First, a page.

Washington State 3 of 3

Washington State enjoys growing reputation as world-class producer, a status achieved in less than 40 years.

Which means Washington winemakers are still sorting out what works in their desert wine country.

Merlot and Riesling were initial efforts because early maturing Merlot seemed right for state’s short growing season and Riesling resonates in cooler, northern vineyards.

Washington Merlots tend to have more acidity than California’s and are fuller in body, more tannic, and higher in alcohol than Bordeaux offerings. Sweet cherries, berries, and plums abound.

Washington Rieslings are floral with strong apricot, peach, pear, and apple flavors. When winter comes early, state produces outstanding ice wines.

Chardonnay was another natural play, given Chard’s boom as Washington’s wineries came online in the 1980s. Unlike California’s rich and powerful Chards, however, Washington’s are distinctly crisp and delicate, aided by sparing use of oak.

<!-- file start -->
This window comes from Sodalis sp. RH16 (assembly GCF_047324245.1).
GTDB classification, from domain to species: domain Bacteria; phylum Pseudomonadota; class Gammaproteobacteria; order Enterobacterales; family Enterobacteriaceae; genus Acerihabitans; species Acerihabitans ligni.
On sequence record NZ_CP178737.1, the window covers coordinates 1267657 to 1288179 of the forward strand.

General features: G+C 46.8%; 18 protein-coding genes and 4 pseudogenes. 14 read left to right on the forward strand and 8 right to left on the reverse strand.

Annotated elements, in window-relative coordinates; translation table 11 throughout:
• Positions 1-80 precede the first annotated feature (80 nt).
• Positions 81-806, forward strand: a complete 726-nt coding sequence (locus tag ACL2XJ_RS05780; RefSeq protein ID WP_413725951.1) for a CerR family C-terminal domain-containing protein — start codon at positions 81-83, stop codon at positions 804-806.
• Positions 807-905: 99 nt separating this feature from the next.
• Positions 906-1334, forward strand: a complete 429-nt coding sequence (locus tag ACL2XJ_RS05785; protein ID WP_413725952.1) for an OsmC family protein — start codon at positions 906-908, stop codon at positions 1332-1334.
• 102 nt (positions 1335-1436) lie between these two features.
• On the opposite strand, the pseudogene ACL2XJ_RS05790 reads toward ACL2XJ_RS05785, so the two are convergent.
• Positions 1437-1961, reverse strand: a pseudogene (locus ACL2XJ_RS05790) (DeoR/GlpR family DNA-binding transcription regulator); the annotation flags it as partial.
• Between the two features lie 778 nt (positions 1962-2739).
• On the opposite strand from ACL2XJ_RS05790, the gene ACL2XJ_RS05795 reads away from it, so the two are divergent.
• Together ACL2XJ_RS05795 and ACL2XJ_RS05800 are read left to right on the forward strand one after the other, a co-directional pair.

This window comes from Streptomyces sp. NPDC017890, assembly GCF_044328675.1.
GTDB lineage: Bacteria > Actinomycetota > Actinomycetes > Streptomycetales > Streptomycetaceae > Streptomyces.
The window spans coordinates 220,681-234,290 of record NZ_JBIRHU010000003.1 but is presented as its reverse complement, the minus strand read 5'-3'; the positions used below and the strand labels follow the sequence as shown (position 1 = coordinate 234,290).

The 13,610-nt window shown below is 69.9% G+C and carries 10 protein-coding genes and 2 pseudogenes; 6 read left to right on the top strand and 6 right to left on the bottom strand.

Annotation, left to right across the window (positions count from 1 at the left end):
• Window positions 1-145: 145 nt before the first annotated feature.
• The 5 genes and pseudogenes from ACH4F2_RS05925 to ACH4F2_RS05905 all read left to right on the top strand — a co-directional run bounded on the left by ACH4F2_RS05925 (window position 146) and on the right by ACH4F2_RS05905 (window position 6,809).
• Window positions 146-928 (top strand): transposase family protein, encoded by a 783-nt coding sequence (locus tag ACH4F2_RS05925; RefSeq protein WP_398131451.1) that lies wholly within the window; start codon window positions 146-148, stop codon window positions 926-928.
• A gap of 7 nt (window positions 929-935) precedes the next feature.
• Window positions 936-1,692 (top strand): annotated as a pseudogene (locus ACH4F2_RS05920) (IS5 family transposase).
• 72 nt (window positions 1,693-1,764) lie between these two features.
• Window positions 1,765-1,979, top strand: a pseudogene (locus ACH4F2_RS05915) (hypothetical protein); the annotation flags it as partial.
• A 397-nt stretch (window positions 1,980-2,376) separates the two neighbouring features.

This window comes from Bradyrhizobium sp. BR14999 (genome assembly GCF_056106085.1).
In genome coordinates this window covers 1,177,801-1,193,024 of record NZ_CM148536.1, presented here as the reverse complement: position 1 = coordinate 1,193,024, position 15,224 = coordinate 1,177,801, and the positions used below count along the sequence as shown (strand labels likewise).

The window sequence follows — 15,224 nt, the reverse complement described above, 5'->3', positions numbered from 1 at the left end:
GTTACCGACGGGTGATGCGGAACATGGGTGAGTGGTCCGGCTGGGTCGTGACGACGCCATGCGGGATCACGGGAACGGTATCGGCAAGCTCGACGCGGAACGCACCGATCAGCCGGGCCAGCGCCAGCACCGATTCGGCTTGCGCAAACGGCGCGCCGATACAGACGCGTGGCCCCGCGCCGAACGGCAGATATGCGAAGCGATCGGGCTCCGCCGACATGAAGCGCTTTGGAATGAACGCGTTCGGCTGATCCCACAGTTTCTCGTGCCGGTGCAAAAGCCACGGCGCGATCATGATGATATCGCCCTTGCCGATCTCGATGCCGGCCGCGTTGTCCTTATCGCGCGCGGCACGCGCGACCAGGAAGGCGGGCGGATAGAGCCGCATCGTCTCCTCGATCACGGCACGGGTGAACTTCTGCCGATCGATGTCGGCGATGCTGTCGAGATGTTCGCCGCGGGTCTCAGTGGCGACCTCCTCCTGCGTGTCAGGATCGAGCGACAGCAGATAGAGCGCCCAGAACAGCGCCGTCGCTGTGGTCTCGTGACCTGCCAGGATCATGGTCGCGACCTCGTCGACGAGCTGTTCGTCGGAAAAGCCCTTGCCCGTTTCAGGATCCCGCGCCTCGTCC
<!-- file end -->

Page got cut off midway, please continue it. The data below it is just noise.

You must make Cabernet Sauvignon if you want to be taken seriously in the wine world. Voila! Maybe, more correctly, Walla Walla! Washington did Cab. Washington Cabs often require bottle aging to achieve their best. Worth the wait. When Columbia Crest released their 2005 Cabernet Sauvignon Columbia Valley Reserve in 2009, Wine Spectator crowned it “Wine of the Year.”

Well and good, but Washington’s story continues to unfold. Many experts bet Syrah will become Washington’s signature grape. Compared to Rhône and Down Under offerings, Washington’s Syrahs are earthier and have more minerality. [cq] They also show more concentrated fruit: blueberry, blackberry, plum, currant, black olive, tobacco, and leather. Stay tuned.

Washington State: more than aggravating computer software and over-priced coffee.

Recommended (all Washington State):

• Hogue White Riesling Columbia Valley Late Harvest. Sweet, balanced; pears and apricots. $9

• Chateau Ste. Michelle-Dr. Loosen Riesling Columbia Valley Eroica. Delicately sweet, pears and flowers. $25.

• Fidelitas Cabernet Sauvignon Walla Walla Valley. Cherries and plums, superb balance. $42

• Doyenne Syrah Yakima Valley. Supple, graceful, plums and pomegranates, polished tannins. $42